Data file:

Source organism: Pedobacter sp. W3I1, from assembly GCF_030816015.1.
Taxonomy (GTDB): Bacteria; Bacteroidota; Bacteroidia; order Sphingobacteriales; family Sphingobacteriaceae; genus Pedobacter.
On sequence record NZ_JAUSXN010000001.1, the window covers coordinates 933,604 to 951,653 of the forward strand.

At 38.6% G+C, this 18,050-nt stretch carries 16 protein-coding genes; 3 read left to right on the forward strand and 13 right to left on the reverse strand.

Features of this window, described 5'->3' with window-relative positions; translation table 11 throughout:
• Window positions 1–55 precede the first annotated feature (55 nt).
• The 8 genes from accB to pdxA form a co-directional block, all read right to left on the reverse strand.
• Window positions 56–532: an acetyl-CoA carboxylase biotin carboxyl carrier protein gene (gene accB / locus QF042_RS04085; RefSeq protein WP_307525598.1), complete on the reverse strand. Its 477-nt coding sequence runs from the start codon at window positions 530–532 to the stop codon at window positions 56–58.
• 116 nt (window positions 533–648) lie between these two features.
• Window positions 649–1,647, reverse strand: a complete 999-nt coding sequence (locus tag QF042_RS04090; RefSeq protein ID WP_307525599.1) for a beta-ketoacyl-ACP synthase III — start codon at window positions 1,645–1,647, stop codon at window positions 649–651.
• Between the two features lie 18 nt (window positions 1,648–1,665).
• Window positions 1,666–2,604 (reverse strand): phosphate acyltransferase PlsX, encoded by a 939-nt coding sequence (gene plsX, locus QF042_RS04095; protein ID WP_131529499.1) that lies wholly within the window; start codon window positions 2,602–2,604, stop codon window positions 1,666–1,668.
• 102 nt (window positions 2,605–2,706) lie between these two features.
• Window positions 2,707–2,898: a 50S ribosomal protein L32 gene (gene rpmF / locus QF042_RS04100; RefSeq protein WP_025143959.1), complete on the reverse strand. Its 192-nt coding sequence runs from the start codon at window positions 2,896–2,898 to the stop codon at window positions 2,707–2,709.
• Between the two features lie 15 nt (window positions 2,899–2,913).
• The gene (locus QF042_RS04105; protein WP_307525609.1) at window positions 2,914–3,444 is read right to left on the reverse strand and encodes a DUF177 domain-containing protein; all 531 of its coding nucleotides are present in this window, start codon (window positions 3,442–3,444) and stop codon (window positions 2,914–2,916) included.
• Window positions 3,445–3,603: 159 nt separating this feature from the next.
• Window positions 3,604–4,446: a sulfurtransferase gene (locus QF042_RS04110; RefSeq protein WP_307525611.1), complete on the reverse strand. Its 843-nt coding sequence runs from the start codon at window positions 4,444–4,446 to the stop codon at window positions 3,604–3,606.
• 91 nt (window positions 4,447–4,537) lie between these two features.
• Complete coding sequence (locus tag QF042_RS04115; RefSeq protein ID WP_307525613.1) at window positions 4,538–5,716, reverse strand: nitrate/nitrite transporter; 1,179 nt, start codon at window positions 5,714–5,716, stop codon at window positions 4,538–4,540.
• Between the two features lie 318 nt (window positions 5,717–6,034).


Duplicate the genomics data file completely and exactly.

Source organism: Pedobacter sp. W3I1, from assembly GCF_030816015.1.
Taxonomy (GTDB): Bacteria; Bacteroidota; Bacteroidia; order Sphingobacteriales; family Sphingobacteriaceae; genus Pedobacter.
On sequence record NZ_JAUSXN010000001.1, the window covers coordinates 933,604 to 951,653 of the forward strand.

At 38.6% G+C, this 18,050-nt stretch carries 16 protein-coding genes; 3 read left to right on the forward strand and 13 right to left on the reverse strand.

Features of this window, described 5'->3' with window-relative positions; translation table 11 throughout:
• Window positions 1–55 precede the first annotated feature (55 nt).
• The 8 genes from accB to pdxA form a co-directional block, all read right to left on the reverse strand.
• Window positions 56–532: an acetyl-CoA carboxylase biotin carboxyl carrier protein gene (gene accB / locus QF042_RS04085; RefSeq protein WP_307525598.1), complete on the reverse strand. Its 477-nt coding sequence runs from the start codon at window positions 530–532 to the stop codon at window positions 56–58.
• 116 nt (window positions 533–648) lie between these two features.
• Window positions 649–1,647, reverse strand: a complete 999-nt coding sequence (locus tag QF042_RS04090; RefSeq protein ID WP_307525599.1) for a beta-ketoacyl-ACP synthase III — start codon at window positions 1,645–1,647, stop codon at window positions 649–651.
• Between the two features lie 18 nt (window positions 1,648–1,665).
• Window positions 1,666–2,604 (reverse strand): phosphate acyltransferase PlsX, encoded by a 939-nt coding sequence (gene plsX, locus QF042_RS04095; protein ID WP_131529499.1) that lies wholly within the window; start codon window positions 2,602–2,604, stop codon window positions 1,666–1,668.
• 102 nt (window positions 2,605–2,706) lie between these two features.
• Window positions 2,707–2,898: a 50S ribosomal protein L32 gene (gene rpmF / locus QF042_RS04100; RefSeq protein WP_025143959.1), complete on the reverse strand. Its 192-nt coding sequence runs from the start codon at window positions 2,896–2,898 to the stop codon at window positions 2,707–2,709.
• Between the two features lie 15 nt (window positions 2,899–2,913).
• The gene (locus QF042_RS04105; protein WP_307525609.1) at window positions 2,914–3,444 is read right to left on the reverse strand and encodes a DUF177 domain-containing protein; all 531 of its coding nucleotides are present in this window, start codon (window positions 3,442–3,444) and stop codon (window positions 2,914–2,916) included.
• Window positions 3,445–3,603: 159 nt separating this feature from the next.
• Window positions 3,604–4,446: a sulfurtransferase gene (locus QF042_RS04110; RefSeq protein WP_307525611.1), complete on the reverse strand. Its 843-nt coding sequence runs from the start codon at window positions 4,444–4,446 to the stop codon at window positions 3,604–3,606.
• 91 nt (window positions 4,447–4,537) lie between these two features.
• Complete coding sequence (locus tag QF042_RS04115; RefSeq protein ID WP_307525613.1) at window positions 4,538–5,716, reverse strand: nitrate/nitrite transporter; 1,179 nt, start codon at window positions 5,714–5,716, stop codon at window positions 4,538–4,540.
• Between the two features lie 318 nt (window positions 5,717–6,034).